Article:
The obvious relationships to compounds used in contemporary PVC raised the question as to whether the coating in the samples is actually PVC. While PVC existed in 1938, flexible (plasticised) PVC-coated fabrics were not widely commercially available until after World War Two [25] and historical evidence shows that the recovering of the Ranken coach was completed by 1938. The FTIR spectrum of the interior coating was compared to the FTIR coating of plasticised PVC provided by Verleye et al. [41] and the spectra were found to not be a match. It is possible that the coach samples are historic formulations containing substances similar to those used in modern plastics, which do not have exactly equivalent NIST library reference spectra.

Earlier FTIR results had returned shellac as a possible match, so a sample of commercially-available shellac was compared with a sample of the interior upholstery using Py-GC–MS. While the two samples shared some common peaks, the spectra were different, with some peaks unique to each sample. There were no library matches in either sample for markers specific to shellac, including shellolic, laccishellolic, aleuritic and butolic acids. The use of Py-GC–MS without derivatisation reportedly results in less successful outcomes due to the appearance of “numerous hydroxy and carboxylic acid groups in the lac constituents” [42]. As a result, further research is needed to confirm or reject the presence of shellac as an ingredient in the sample.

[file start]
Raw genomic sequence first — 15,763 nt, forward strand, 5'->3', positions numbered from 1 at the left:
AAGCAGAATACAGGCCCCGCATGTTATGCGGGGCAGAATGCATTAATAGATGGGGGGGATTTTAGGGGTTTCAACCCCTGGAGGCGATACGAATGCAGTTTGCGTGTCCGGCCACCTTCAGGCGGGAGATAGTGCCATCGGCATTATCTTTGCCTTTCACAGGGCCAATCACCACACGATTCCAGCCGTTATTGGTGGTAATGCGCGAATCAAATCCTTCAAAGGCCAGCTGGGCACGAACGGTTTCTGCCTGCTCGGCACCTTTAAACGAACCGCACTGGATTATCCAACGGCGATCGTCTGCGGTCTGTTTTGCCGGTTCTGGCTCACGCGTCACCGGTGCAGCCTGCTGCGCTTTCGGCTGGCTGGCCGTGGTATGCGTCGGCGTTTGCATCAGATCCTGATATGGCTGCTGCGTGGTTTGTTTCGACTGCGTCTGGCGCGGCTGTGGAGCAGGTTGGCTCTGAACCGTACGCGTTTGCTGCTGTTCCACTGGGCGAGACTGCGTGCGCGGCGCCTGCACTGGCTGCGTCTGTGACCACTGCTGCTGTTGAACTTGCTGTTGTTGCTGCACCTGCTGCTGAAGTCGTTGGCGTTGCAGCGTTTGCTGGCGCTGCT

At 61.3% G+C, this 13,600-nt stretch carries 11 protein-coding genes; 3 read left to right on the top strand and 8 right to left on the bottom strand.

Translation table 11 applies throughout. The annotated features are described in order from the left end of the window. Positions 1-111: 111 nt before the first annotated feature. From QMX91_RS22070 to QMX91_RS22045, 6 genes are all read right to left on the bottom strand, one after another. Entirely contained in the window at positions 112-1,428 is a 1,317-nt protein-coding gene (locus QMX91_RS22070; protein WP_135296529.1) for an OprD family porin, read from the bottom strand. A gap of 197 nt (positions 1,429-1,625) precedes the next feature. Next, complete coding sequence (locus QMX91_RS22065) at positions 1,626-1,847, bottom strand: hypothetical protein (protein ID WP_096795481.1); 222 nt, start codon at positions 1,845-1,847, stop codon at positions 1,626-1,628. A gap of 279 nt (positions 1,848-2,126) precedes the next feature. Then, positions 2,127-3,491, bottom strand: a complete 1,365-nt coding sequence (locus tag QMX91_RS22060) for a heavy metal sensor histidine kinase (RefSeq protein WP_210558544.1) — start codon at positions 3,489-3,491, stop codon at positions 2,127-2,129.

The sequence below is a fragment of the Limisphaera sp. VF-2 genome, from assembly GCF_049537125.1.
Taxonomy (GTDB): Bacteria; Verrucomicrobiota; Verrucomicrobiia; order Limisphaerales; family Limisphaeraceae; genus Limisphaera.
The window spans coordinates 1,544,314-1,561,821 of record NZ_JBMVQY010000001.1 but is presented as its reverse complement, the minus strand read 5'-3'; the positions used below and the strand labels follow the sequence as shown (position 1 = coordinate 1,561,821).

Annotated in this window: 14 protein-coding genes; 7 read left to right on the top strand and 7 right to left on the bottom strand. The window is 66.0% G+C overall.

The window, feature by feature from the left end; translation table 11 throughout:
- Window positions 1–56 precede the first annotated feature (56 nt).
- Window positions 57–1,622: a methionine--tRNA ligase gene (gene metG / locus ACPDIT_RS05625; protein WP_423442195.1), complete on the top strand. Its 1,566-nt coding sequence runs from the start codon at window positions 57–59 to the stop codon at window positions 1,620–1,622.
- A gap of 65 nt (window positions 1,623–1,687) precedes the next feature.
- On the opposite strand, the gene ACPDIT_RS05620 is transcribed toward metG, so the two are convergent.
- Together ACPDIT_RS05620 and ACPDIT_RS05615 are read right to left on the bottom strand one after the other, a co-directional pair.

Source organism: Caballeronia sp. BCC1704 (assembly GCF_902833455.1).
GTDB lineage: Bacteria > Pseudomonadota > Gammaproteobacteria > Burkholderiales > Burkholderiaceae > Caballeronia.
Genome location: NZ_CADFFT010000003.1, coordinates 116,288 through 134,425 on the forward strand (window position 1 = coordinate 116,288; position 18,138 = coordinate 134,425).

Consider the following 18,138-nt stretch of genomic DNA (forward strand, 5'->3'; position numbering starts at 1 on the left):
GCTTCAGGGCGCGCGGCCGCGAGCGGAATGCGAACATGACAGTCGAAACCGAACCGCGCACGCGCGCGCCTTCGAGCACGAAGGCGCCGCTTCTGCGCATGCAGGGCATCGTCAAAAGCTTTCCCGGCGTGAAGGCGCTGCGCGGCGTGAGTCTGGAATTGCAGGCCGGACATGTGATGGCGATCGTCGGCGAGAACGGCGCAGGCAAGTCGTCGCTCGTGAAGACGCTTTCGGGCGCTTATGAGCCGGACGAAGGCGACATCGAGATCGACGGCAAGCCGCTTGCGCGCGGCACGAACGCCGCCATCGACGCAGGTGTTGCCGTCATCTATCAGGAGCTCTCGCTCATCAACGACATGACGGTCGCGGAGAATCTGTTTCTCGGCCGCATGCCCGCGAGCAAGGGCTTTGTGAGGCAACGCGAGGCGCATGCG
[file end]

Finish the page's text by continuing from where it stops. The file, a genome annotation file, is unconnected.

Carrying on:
The variation in the results from the different tests suggest that the samples represent a heterogenous coating; possibly a topical coating, plus an internal layer. However, many of the compound hits for the mass spectrometer were fatty acids, phthalic esters, or acids and anhydrides, strongly suggesting that the interior upholstery coating contains an alkyd. Although every interior upholstery sample analysed had a different combination of the above ingredients, Ribechini et al. discuss that pyrolysis of “acyl-lipid” material can be complex and mixtures can produce results difficult to analyse [43].